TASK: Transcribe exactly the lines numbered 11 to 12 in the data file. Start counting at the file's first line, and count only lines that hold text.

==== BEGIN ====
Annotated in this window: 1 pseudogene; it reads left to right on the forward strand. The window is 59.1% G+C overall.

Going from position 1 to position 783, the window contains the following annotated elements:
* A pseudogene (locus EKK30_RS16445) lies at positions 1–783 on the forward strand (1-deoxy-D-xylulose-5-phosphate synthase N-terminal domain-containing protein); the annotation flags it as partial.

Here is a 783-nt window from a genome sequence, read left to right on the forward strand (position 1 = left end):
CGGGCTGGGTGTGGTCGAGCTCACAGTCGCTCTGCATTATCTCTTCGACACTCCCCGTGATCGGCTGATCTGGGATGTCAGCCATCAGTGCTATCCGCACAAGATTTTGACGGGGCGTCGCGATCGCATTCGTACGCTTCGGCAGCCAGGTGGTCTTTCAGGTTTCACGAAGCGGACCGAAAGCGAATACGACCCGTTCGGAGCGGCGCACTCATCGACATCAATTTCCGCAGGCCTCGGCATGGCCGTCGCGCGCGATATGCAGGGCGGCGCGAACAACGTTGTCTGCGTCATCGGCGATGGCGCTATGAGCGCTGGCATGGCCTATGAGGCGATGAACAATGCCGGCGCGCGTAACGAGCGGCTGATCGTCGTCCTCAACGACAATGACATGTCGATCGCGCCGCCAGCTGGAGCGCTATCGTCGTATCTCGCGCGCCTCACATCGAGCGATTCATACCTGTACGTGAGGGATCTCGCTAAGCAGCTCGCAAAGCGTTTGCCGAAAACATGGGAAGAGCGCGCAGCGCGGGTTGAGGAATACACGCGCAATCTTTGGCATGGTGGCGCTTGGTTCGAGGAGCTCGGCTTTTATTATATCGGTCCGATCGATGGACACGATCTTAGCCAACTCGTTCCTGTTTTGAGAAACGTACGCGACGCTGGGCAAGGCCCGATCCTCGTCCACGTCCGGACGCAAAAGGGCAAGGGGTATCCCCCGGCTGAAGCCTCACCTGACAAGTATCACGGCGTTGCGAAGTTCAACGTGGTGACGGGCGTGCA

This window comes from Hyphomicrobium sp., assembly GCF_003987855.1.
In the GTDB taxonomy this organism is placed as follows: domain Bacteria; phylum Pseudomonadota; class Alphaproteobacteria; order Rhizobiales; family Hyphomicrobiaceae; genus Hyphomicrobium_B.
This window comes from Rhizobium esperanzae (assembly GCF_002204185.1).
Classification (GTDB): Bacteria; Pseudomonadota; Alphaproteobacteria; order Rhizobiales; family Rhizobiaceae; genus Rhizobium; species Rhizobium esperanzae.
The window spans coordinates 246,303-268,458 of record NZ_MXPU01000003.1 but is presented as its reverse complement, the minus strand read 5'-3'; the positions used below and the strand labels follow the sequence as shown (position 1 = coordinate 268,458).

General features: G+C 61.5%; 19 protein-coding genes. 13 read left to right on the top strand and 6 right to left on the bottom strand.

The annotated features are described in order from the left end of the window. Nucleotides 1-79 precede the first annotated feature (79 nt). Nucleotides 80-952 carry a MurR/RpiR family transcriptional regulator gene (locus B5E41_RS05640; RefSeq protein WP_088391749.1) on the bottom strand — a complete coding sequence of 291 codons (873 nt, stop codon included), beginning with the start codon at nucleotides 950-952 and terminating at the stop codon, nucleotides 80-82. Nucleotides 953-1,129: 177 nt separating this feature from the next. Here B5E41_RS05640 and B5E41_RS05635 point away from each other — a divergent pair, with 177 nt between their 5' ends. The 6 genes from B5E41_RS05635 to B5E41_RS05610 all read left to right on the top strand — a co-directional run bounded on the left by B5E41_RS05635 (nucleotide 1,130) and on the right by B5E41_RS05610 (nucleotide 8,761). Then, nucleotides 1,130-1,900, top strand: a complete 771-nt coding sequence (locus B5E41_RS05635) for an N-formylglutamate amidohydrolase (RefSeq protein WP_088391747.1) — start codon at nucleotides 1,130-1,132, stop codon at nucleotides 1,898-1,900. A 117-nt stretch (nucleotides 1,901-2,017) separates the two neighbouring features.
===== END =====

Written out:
General features: G+C 61.5%; 19 protein-coding genes. 13 read left to right on the top strand and 6 right to left on the bottom strand.

The annotated features are described in order from the left end of the window. Nucleotides 1-79 precede the first annotated feature (79 nt). Nucleotides 80-952 carry a MurR/RpiR family transcriptional regulator gene (locus B5E41_RS05640; RefSeq protein WP_088391749.1) on the bottom strand — a complete coding sequence of 291 codons (873 nt, stop codon included), beginning with the start codon at nucleotides 950-952 and terminating at the stop codon, nucleotides 80-82. Nucleotides 953-1,129: 177 nt separating this feature from the next. Here B5E41_RS05640 and B5E41_RS05635 point away from each other — a divergent pair, with 177 nt between their 5' ends. The 6 genes from B5E41_RS05635 to B5E41_RS05610 all read left to right on the top strand — a co-directional run bounded on the left by B5E41_RS05635 (nucleotide 1,130) and on the right by B5E41_RS05610 (nucleotide 8,761). Then, nucleotides 1,130-1,900, top strand: a complete 771-nt coding sequence (locus B5E41_RS05635) for an N-formylglutamate amidohydrolase (RefSeq protein WP_088391747.1) — start codon at nucleotides 1,130-1,132, stop codon at nucleotides 1,898-1,900. A 117-nt stretch (nucleotides 1,901-2,017) separates the two neighbouring features.